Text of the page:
May 7, 2017
St. Stanislaus concludes 125th anniversary celebration with Mass, dinner
Story and photos by Stephen Kiltonic
CHICOPEE – On May 6, St. Stanislaus Bishop and Martyr Parish, here, ended a year-long celebration of its 125th anniversary with a Mass of Thanksgiving concelebrated by Springfield Bishop Mitchell T. Rozanski; Conventual Franciscan Father James McCurry, and minister provincial of Our Lady of Angels Province; and Conventual Franciscan Father Joseph Benicewicz, pastor of St. Stanislaus Bishop and Martyr Basilica Parish.
The Mass was the culmination of numerous events that were held throughout the anniversary year including a parish picnic held at Szot Park last summer; an Advent concert held in the basilica; a parish bazaar; a multi-cultural fair; and the appearance of the Maximilian Kolbe relic last summer.
In his homily, Father McCurry detailed a history of the parish telling the congregation of the Polish immigrants who first came to Chicopee during the 1880s. He explained how the early clergy traveled, some on horseback, from Webster, Massachusetts, which was part of the Springfield Diocese then, to minister to the needs of the growing Polish community, many of whom worked it the local textile mills in Chicopee and Holyoke.
The Franciscans started to serve the Polish community in 1901. When St. Stanislaus Church was constructed in 1908, it was the largest church for Roman Catholic Polish immigrants in the United States.
“This exists as a church, a basilica, a parish, because for generation after generation, God made a promise,” said Father McCurry. “Those Polish immigrants who came to Chicopee didn’t know what they faced in this land and they relied on the promise of God, the promise of their faith that their community, this flock of sheep from Poland, would thrive and pass the faith on to a new generation,” Father McCurry said. “125 years later, there are people sitting in this church who today who are the direct descendants of those first Polish immigrants. You see how the faith has been passed on. The promise has been kept.”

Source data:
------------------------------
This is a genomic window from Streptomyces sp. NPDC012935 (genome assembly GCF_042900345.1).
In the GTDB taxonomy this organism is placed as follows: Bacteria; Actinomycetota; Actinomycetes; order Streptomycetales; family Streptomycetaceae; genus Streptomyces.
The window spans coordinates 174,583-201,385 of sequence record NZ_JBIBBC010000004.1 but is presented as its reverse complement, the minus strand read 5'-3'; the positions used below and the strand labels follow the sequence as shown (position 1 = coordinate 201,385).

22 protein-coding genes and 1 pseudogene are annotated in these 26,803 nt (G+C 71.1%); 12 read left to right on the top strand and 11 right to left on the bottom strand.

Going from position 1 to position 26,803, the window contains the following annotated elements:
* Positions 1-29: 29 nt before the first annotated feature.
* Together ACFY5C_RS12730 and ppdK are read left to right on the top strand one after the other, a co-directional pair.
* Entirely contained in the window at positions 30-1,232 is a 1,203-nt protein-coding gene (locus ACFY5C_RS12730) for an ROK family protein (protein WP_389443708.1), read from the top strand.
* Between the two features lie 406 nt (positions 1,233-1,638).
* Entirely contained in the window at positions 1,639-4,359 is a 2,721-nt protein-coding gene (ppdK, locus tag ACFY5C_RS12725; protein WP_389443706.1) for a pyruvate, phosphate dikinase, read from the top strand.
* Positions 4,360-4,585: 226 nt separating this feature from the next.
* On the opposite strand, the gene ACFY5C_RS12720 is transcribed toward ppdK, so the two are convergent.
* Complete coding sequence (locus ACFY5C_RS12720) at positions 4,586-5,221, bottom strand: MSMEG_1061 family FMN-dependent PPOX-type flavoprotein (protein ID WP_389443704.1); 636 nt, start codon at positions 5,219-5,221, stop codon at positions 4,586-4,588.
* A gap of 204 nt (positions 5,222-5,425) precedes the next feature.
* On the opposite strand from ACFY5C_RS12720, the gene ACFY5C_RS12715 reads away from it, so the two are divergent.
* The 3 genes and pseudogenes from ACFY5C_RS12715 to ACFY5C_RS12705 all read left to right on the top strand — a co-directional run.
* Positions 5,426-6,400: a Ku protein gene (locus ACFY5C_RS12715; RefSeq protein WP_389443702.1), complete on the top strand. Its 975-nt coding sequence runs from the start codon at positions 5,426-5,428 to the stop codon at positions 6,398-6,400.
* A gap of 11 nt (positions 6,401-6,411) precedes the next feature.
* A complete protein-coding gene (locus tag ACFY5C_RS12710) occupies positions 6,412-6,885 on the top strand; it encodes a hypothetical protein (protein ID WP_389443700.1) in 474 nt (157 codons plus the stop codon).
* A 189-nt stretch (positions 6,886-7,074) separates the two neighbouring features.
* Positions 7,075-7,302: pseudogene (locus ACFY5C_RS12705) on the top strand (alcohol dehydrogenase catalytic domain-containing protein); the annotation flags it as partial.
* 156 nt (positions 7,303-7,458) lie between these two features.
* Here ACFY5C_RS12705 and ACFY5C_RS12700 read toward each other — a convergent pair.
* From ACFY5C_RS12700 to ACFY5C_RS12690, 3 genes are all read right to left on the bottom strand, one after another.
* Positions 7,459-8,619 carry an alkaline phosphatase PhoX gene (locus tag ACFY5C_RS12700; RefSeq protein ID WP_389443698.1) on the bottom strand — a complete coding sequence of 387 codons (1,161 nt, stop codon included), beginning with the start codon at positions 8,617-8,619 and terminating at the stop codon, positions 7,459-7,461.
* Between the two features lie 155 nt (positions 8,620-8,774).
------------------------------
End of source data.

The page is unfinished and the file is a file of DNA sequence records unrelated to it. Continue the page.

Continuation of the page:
Father McCurry said that the parish now embraces not only those descendants of those first Polish immigrants, but new generations of many nationalities. “It blended and integrated with new generations, new waves of immigrants and here we’re living testimony to the vitality of church as an integrated community from many different ethnic backgrounds,” Father McCurry said.
In his comments, Bishop Rozanski congratulated not only the Franciscan friars who have served the parish for 115 years, but also the Franciscan Sisters of St. Joseph, the Franciscan Missionary Sisters of Assisi and all the different sodalities and societies who are “the lifeblood of this parish.”
“What a joy it is to share in this wonderful celebration with you, to give thanks to God to the blessings that he has bestowed upon those who came from Poland to these new shores in the United States. God brought them together, drawn together by a common language, a common heritage, a common faith and a common vision that what they had in Poland, all the good that they celebrated, that they brought here with them, including the bedrock of their faith that guided them through the Atlantic Ocean to these shores,” said Bishop Rozanski.
He concluded, wishing the congregation a long and prosperous life saying “Sto Lat, sto lat, niech zyja, zyja nam” (translated as hundred years, hundred years, let us live, let us live).
Following the Mass, a dinner was held at the Castle of Knights in Chicopee.
A longer version of St. Stanislaus 125th anniversary will air on an upcoming edition of “Real to Reel,” which airs Saturday evenings at 7on WWLP TV-22 News.